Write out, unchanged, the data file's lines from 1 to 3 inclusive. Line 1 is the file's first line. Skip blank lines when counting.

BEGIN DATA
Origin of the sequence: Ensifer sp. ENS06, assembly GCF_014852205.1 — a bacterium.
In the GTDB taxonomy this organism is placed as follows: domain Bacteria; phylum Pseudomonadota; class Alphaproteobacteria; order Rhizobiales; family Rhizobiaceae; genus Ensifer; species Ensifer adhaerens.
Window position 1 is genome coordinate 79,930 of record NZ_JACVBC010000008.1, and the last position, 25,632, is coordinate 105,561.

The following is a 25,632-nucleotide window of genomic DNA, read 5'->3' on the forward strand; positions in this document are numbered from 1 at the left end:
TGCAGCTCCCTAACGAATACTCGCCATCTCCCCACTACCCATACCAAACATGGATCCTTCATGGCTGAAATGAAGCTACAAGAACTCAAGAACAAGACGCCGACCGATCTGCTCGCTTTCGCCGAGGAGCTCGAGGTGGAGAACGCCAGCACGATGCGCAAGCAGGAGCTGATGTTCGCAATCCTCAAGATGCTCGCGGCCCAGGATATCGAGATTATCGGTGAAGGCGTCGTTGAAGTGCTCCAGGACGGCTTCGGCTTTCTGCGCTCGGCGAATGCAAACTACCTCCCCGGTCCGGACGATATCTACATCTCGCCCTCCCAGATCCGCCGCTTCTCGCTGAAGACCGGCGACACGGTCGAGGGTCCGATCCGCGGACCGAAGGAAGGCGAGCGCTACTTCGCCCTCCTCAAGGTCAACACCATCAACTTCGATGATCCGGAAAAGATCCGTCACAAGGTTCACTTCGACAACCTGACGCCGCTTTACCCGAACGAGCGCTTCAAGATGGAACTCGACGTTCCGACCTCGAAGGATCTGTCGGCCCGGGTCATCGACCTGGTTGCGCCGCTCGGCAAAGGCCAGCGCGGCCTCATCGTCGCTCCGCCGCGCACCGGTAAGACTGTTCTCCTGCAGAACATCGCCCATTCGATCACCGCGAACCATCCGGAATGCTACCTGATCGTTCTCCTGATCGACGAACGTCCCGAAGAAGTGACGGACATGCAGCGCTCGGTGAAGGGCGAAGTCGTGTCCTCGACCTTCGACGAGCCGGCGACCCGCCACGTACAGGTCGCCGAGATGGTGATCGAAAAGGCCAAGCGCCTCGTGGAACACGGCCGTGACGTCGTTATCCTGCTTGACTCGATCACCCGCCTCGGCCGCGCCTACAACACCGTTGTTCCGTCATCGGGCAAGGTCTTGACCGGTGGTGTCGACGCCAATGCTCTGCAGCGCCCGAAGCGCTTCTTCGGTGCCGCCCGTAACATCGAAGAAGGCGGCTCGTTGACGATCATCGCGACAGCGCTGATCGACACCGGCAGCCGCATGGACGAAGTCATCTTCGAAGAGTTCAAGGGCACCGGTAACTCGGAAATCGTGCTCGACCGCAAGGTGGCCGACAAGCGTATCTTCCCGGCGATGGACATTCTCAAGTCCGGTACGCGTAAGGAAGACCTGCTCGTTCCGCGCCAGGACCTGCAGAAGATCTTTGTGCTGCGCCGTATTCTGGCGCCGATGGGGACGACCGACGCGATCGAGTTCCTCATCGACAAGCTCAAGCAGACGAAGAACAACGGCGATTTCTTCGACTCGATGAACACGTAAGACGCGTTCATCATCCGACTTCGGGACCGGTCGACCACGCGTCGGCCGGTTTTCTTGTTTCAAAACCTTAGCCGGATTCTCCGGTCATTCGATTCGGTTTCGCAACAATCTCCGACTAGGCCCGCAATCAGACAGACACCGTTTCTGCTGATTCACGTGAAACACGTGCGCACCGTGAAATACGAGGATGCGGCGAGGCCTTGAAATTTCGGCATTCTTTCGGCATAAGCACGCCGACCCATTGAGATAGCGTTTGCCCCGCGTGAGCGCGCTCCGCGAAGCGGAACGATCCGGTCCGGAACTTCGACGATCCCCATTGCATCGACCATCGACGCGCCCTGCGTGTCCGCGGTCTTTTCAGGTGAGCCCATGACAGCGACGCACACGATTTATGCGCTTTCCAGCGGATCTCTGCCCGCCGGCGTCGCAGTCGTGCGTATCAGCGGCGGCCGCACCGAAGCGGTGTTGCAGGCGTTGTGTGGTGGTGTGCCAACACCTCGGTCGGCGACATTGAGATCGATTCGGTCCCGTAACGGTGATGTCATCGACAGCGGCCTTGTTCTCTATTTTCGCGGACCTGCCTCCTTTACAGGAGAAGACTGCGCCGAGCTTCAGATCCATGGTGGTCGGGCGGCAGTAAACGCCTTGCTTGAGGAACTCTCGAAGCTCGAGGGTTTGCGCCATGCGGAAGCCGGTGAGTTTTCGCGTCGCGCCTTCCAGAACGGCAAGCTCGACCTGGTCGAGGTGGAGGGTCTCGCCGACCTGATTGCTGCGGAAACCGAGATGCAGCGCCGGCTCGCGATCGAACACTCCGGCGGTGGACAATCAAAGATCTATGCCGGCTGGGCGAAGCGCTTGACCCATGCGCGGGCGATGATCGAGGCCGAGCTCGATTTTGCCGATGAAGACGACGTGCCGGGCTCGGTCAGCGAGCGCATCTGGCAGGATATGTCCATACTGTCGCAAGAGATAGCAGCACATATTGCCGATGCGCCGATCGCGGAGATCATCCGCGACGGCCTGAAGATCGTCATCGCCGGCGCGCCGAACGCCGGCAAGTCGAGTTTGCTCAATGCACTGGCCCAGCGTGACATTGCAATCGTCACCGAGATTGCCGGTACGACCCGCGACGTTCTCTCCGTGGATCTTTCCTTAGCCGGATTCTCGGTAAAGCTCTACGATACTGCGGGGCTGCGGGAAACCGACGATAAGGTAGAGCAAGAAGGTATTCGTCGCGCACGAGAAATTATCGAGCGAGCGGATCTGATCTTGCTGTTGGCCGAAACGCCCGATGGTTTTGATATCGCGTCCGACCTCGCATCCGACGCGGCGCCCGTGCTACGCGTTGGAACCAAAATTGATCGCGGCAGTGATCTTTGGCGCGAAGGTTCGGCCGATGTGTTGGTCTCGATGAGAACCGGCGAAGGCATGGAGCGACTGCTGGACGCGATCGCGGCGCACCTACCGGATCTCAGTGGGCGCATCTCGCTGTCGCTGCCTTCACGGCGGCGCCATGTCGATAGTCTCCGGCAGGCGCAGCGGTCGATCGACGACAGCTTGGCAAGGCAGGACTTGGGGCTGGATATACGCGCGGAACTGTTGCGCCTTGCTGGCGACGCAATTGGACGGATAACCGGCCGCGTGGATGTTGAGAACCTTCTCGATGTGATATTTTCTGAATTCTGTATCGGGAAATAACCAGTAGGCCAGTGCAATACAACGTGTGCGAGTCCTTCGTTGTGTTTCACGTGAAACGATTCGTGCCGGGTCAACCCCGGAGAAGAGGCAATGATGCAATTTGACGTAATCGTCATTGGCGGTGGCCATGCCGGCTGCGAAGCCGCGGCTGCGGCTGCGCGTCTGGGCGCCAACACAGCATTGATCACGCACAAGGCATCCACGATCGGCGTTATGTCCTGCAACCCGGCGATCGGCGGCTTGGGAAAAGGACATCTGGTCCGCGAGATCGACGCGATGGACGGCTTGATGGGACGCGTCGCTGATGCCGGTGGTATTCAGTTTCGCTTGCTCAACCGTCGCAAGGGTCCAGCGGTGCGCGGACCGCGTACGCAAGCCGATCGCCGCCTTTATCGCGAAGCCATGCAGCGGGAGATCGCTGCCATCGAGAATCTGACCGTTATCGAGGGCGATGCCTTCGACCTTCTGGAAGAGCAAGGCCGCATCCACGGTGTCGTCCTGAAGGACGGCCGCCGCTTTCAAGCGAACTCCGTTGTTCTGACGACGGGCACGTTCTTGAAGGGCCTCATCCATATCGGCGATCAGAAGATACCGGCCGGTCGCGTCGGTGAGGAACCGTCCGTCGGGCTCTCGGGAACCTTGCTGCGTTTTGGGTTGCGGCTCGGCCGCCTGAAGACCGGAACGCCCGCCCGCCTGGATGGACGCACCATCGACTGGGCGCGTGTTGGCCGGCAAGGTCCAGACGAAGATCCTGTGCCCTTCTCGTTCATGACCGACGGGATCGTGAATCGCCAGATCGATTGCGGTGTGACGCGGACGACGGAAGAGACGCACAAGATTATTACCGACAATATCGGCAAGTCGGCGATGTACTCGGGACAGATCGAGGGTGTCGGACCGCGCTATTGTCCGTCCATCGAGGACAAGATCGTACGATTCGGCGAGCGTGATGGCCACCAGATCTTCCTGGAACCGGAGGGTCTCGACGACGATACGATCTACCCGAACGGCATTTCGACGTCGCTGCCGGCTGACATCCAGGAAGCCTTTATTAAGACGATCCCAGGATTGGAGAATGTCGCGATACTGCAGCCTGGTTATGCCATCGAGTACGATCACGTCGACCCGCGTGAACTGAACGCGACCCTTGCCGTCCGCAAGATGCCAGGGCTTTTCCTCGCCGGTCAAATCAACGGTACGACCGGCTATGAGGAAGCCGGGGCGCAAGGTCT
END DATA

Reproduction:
Origin of the sequence: Ensifer sp. ENS06, assembly GCF_014852205.1 — a bacterium.
In the GTDB taxonomy this organism is placed as follows: domain Bacteria; phylum Pseudomonadota; class Alphaproteobacteria; order Rhizobiales; family Rhizobiaceae; genus Ensifer; species Ensifer adhaerens.
Window position 1 is genome coordinate 79,930 of record NZ_JACVBC010000008.1, and the last position, 25,632, is coordinate 105,561.